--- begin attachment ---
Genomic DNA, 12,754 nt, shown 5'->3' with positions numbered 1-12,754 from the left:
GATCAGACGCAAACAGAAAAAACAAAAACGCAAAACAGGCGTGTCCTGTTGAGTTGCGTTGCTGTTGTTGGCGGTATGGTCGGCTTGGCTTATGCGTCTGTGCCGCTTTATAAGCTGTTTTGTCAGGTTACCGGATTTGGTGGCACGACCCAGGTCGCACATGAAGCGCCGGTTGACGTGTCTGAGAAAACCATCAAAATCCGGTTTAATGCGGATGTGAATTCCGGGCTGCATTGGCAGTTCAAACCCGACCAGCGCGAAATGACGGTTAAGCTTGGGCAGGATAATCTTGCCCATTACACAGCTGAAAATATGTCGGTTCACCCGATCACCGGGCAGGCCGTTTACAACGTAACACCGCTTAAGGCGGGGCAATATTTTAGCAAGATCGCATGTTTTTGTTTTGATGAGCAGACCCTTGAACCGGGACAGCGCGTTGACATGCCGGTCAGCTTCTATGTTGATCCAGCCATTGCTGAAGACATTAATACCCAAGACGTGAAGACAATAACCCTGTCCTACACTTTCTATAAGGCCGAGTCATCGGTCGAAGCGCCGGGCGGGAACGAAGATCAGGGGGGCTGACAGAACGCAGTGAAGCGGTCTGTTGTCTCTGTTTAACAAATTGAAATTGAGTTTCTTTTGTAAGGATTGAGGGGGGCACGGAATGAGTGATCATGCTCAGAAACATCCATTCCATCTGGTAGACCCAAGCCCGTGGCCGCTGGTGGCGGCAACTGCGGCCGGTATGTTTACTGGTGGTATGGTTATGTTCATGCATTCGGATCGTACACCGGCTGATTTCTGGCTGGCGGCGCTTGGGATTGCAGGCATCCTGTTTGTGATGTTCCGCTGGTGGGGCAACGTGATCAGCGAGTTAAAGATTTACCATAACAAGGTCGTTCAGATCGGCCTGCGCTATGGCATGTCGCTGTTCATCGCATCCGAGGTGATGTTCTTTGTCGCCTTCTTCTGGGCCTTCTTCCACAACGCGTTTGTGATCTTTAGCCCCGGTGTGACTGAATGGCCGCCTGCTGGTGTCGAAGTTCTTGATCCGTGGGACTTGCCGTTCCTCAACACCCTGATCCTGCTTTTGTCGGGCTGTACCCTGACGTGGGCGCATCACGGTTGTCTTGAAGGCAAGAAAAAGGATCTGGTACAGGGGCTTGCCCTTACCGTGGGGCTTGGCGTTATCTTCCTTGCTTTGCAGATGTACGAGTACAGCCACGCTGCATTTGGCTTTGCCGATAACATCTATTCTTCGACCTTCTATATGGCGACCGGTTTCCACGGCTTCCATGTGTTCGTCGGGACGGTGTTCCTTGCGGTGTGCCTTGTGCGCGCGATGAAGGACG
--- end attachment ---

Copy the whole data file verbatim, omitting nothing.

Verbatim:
Genomic DNA, 12,754 nt, shown 5'->3' with positions numbered 1-12,754 from the left:
GATCAGACGCAAACAGAAAAAACAAAAACGCAAAACAGGCGTGTCCTGTTGAGTTGCGTTGCTGTTGTTGGCGGTATGGTCGGCTTGGCTTATGCGTCTGTGCCGCTTTATAAGCTGTTTTGTCAGGTTACCGGATTTGGTGGCACGACCCAGGTCGCACATGAAGCGCCGGTTGACGTGTCTGAGAAAACCATCAAAATCCGGTTTAATGCGGATGTGAATTCCGGGCTGCATTGGCAGTTCAAACCCGACCAGCGCGAAATGACGGTTAAGCTTGGGCAGGATAATCTTGCCCATTACACAGCTGAAAATATGTCGGTTCACCCGATCACCGGGCAGGCCGTTTACAACGTAACACCGCTTAAGGCGGGGCAATATTTTAGCAAGATCGCATGTTTTTGTTTTGATGAGCAGACCCTTGAACCGGGACAGCGCGTTGACATGCCGGTCAGCTTCTATGTTGATCCAGCCATTGCTGAAGACATTAATACCCAAGACGTGAAGACAATAACCCTGTCCTACACTTTCTATAAGGCCGAGTCATCGGTCGAAGCGCCGGGCGGGAACGAAGATCAGGGGGGCTGACAGAACGCAGTGAAGCGGTCTGTTGTCTCTGTTTAACAAATTGAAATTGAGTTTCTTTTGTAAGGATTGAGGGGGGCACGGAATGAGTGATCATGCTCAGAAACATCCATTCCATCTGGTAGACCCAAGCCCGTGGCCGCTGGTGGCGGCAACTGCGGCCGGTATGTTTACTGGTGGTATGGTTATGTTCATGCATTCGGATCGTACACCGGCTGATTTCTGGCTGGCGGCGCTTGGGATTGCAGGCATCCTGTTTGTGATGTTCCGCTGGTGGGGCAACGTGATCAGCGAGTTAAAGATTTACCATAACAAGGTCGTTCAGATCGGCCTGCGCTATGGCATGTCGCTGTTCATCGCATCCGAGGTGATGTTCTTTGTCGCCTTCTTCTGGGCCTTCTTCCACAACGCGTTTGTGATCTTTAGCCCCGGTGTGACTGAATGGCCGCCTGCTGGTGTCGAAGTTCTTGATCCGTGGGACTTGCCGTTCCTCAACACCCTGATCCTGCTTTTGTCGGGCTGTACCCTGACGTGGGCGCATCACGGTTGTCTTGAAGGCAAGAAAAAGGATCTGGTACAGGGGCTTGCCCTTACCGTGGGGCTTGGCGTTATCTTCCTTGCTTTGCAGATGTACGAGTACAGCCACGCTGCATTTGGCTTTGCCGATAACATCTATTCTTCGACCTTCTATATGGCGACCGGTTTCCACGGCTTCCATGTGTTCGTCGGGACGGTGTTCCTTGCGGTGTGCCTTGTGCGCGCGATGAAGGACG